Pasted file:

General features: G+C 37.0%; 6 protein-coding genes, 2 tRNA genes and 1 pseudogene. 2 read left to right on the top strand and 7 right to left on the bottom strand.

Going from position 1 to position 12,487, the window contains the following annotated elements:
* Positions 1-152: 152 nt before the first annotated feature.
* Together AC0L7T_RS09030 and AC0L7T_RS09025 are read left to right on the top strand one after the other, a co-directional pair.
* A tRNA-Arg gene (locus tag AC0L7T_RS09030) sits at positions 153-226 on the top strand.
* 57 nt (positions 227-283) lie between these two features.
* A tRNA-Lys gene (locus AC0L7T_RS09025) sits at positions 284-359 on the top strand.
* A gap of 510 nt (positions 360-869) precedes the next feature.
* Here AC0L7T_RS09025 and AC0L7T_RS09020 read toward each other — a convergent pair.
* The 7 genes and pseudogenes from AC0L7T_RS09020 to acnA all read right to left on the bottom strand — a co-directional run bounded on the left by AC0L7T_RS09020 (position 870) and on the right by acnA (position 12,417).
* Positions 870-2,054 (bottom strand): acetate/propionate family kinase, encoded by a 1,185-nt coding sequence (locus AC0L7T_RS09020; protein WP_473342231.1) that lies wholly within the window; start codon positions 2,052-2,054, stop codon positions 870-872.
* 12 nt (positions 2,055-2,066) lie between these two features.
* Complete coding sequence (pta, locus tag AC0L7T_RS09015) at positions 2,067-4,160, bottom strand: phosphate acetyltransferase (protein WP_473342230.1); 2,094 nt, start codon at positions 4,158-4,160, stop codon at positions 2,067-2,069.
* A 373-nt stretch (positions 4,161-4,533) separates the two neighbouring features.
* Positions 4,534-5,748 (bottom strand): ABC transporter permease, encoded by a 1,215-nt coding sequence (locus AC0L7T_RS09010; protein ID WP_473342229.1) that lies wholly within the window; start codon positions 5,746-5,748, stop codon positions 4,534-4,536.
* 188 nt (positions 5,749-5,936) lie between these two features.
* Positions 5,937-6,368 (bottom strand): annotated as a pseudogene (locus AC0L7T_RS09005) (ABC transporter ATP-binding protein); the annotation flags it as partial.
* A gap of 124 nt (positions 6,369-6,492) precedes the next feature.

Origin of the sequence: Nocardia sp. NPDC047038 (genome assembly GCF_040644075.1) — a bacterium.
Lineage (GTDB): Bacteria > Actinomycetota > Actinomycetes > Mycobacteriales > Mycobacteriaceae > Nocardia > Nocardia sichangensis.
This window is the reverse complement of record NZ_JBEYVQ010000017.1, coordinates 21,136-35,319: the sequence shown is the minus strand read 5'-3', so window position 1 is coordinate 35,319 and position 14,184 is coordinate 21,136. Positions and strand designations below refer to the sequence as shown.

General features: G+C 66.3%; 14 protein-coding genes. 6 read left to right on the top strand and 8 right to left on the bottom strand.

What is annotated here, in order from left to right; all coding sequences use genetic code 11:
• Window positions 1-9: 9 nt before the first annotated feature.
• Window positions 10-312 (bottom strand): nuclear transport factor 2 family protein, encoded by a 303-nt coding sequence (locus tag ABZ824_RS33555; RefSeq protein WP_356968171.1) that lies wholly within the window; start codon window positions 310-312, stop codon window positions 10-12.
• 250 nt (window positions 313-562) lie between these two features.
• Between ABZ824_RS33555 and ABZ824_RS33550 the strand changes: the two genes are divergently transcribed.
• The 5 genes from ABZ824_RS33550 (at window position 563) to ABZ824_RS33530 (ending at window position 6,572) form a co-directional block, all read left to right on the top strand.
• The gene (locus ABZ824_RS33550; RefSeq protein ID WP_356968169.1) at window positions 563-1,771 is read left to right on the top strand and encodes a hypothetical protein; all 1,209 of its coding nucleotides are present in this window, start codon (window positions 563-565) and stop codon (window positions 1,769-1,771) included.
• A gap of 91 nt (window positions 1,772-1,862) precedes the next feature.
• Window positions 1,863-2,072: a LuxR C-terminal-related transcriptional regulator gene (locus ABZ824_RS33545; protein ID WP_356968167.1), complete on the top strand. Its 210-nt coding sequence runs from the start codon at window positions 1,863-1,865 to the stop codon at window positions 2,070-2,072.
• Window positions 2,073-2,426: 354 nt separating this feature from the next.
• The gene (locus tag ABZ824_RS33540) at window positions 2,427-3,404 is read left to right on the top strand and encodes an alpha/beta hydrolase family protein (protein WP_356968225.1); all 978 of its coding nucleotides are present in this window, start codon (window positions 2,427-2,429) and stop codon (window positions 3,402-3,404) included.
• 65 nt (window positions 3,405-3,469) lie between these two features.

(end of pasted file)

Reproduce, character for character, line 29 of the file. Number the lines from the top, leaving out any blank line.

• The gene (locus ABZ824_RS33550; RefSeq protein ID WP_356968169.1) at window positions 563-1,771 is read left to right on the top strand and encodes a hypothetical protein; all 1,209 of its coding nucleotides are present in this window, start codon (window positions 563-565) and stop codon (window positions 1,769-1,771) included.